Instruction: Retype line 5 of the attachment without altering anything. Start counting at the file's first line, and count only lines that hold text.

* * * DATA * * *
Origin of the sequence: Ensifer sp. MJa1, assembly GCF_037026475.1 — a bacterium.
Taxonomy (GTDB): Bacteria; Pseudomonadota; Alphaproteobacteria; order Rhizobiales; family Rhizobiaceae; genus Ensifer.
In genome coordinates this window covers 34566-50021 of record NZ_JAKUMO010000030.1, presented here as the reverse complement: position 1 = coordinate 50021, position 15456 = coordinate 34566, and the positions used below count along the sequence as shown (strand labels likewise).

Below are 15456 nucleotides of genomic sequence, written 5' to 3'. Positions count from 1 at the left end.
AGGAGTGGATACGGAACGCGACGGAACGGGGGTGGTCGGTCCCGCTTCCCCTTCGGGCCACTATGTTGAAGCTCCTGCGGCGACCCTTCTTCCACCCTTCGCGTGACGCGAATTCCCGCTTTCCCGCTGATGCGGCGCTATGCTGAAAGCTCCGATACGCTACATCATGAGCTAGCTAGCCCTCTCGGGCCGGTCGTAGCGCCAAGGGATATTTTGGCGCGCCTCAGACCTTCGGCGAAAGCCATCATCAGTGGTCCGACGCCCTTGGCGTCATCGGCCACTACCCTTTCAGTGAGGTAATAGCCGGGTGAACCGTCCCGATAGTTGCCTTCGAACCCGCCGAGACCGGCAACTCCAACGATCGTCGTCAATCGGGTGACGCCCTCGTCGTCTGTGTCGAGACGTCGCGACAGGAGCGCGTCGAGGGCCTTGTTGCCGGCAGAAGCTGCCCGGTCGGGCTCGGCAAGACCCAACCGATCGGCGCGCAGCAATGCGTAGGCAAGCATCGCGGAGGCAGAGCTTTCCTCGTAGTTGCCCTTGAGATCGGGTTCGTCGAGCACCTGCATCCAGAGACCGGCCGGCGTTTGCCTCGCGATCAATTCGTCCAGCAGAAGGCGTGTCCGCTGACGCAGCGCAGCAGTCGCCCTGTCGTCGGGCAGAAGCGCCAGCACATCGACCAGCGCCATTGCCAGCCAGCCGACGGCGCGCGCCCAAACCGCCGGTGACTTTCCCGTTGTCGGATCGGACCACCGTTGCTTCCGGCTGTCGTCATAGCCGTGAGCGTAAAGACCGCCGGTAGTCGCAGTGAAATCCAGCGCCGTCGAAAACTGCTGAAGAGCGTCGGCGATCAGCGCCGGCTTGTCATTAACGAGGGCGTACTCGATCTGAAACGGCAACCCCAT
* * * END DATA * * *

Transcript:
AGGAGTGGATACGGAACGCGACGGAACGGGGGTGGTCGGTCCCGCTTCCCCTTCGGGCCACTATGTTGAAGCTCCTGCGGCGACCCTTCTTCCACCCTTCGCGTGACGCGAATTCCCGCTTTCCCGCTGATGCGGCGCTATGCTGAAAGCTCCGATACGCTACATCATGAGCTAGCTAGCCCTCTCGGGCCGGTCGTAGCGCCAAGGGATATTTTGGCGCGCCTCAGACCTTCGGCGAAAGCCATCATCAGTGGTCCGACGCCCTTGGCGTCATCGGCCACTACCCTTTCAGTGAGGTAATAGCCGGGTGAACCGTCCCGATAGTTGCCTTCGAACCCGCCGAGACCGGCAACTCCAACGATCGTCGTCAATCGGGTGACGCCCTCGTCGTCTGTGTCGAGACGTCGCGACAGGAGCGCGTCGAGGGCCTTGTTGCCGGCAGAAGCTGCCCGGTCGGGCTCGGCAAGACCCAACCGATCGGCGCGCAGCAATGCGTAGGCAAGCATCGCGGAGGCAGAGCTTTCCTCGTAGTTGCCCTTGAGATCGGGTTCGTCGAGCACCTGCATCCAGAGACCGGCCGGCGTTTGCCTCGCGATCAATTCGTCCAGCAGAAGGCGTGTCCGCTGACGCAGCGCAGCAGTCGCCCTGTCGTCGGGCAGAAGCGCCAGCACATCGACCAGCGCCATTGCCAGCCAGCCGACGGCGCGCGCCCAAACCGCCGGTGACTTTCCCGTTGTCGGATCGGACCACCGTTGCTTCCGGCTGTCGTCATAGCCGTGAGCGTAAAGACCGCCGGTAGTCGCAGTGAAATCCAGCGCCGTCGAAAACTGCTGAAGAGCGTCGGCGATCAGCGCCGGCTTGTCATTAACGAGGGCGTACTCGATCTGAAACGGCAACCCCAT